Biden defends Saudi trip, says will not avoid human rights
US President Joe Biden said on Thursday he would not avoid talking about human rights when he visits Saudi Arabia on the second leg of his Middle East trip and said his position on the murdered journalist Jamal Khashoggi was "absolutely" clear.
"I have never been quiet about talking about human rights," Biden told a news conference following a meeting with Israeli Prime Minister Yair Lapid in Jerusalem. "The reason I am going to Saudi Arabia though, is much broader, it's to promote U.S. interests," he said.
"And so there are so many issues at stake, I want to make clear that we can continue to lead in the region and not create a vacuum, a vacuum that is filled by China and/or Russia."
Biden's trip to the kingdom, where he is expected to meet King Salman as well as Crown Prince Mohammed bin Salman, has faced opposition in the United States given accusations that Khashoggi's killing by Saudi agents in 2018 in Istanbul was orchestrated by senior Saudi officials.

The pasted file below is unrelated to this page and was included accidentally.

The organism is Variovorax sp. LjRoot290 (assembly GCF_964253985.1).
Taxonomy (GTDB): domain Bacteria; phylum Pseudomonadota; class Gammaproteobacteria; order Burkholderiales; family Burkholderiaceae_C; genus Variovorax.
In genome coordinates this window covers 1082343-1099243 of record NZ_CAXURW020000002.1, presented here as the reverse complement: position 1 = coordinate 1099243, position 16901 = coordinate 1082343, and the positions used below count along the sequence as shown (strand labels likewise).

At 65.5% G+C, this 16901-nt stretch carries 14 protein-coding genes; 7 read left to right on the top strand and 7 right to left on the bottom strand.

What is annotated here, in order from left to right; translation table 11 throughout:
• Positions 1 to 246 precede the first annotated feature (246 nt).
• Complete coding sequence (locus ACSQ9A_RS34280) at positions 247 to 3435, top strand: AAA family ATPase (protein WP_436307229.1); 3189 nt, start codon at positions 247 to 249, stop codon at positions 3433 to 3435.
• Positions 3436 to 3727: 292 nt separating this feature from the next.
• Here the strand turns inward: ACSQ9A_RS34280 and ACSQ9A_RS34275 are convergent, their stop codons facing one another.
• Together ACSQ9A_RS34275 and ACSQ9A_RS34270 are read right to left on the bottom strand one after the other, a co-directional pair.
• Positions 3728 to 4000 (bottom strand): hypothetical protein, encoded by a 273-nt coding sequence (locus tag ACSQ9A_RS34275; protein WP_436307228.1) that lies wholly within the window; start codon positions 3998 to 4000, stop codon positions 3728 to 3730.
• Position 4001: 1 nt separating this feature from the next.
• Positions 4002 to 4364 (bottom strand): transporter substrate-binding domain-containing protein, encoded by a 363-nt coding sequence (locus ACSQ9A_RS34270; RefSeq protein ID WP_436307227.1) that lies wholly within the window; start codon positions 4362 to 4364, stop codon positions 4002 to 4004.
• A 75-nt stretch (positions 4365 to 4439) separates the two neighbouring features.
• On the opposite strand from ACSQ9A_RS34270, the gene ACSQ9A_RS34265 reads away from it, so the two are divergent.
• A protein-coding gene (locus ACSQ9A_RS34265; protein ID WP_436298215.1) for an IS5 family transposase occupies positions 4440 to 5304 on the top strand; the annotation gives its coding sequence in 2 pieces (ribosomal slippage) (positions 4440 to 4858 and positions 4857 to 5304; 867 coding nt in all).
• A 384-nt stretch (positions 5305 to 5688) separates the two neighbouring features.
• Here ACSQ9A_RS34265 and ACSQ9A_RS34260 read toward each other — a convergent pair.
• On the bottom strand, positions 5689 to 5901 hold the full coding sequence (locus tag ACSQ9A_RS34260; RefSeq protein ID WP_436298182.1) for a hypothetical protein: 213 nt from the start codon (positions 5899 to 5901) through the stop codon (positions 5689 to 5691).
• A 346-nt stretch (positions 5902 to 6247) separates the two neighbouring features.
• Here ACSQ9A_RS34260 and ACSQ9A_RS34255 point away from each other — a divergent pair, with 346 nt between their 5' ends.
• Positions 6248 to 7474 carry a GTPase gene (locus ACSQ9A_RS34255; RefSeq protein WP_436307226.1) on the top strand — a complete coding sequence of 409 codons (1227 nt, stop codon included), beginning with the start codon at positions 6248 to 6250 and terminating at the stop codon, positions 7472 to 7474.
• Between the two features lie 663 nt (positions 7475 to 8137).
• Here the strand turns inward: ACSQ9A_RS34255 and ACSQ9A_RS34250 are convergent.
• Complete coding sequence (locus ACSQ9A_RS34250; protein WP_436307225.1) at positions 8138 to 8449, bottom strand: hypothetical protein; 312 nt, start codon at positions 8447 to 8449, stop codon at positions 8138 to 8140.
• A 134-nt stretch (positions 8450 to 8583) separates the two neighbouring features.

A U.S. intelligence report last year concluded that Bin Salman approved and probably ordered the murder of Khashoggi, an insider-turned-critic whose column in the Washington Post had criticized the crown prince's policies.
Biden, who has called the Saudi government a "pariah" for its role in the 2018 assassination, said his views on the killing were "absolutely, positively clear."
"I always bring up human rights but my position on Khashoggi has been so clear. If anyone doesn't understand it in Saudi Arabia or anywhere else, they haven't been around for a while."
"For the Saudis, I do think this is a win," said Carolyn Kissane, Assistant Dean at New York University's Center for Global Affairs. "I think the realization is that Saudi Arabia still does wield a lot of power.”
How the White House handles the optics of the meeting and whether photos will be released of it will be closely watched.
Aides say he will bring up human rights concerns while in Saudi Arabia, but he has nonetheless drawn fire from a wide array of critics.
“Biden is being caught basically making a very, very big U-turn. Right. He's retreating from his earlier positions," Kissane said. “I think that the administration hopes that they will come out with at least the perception of a win, the perception of some, you know, outcomes of this visit. I think there is a lot that is at stake.”
Biden will participate in a bilateral meeting with the king and the crown prince on Friday.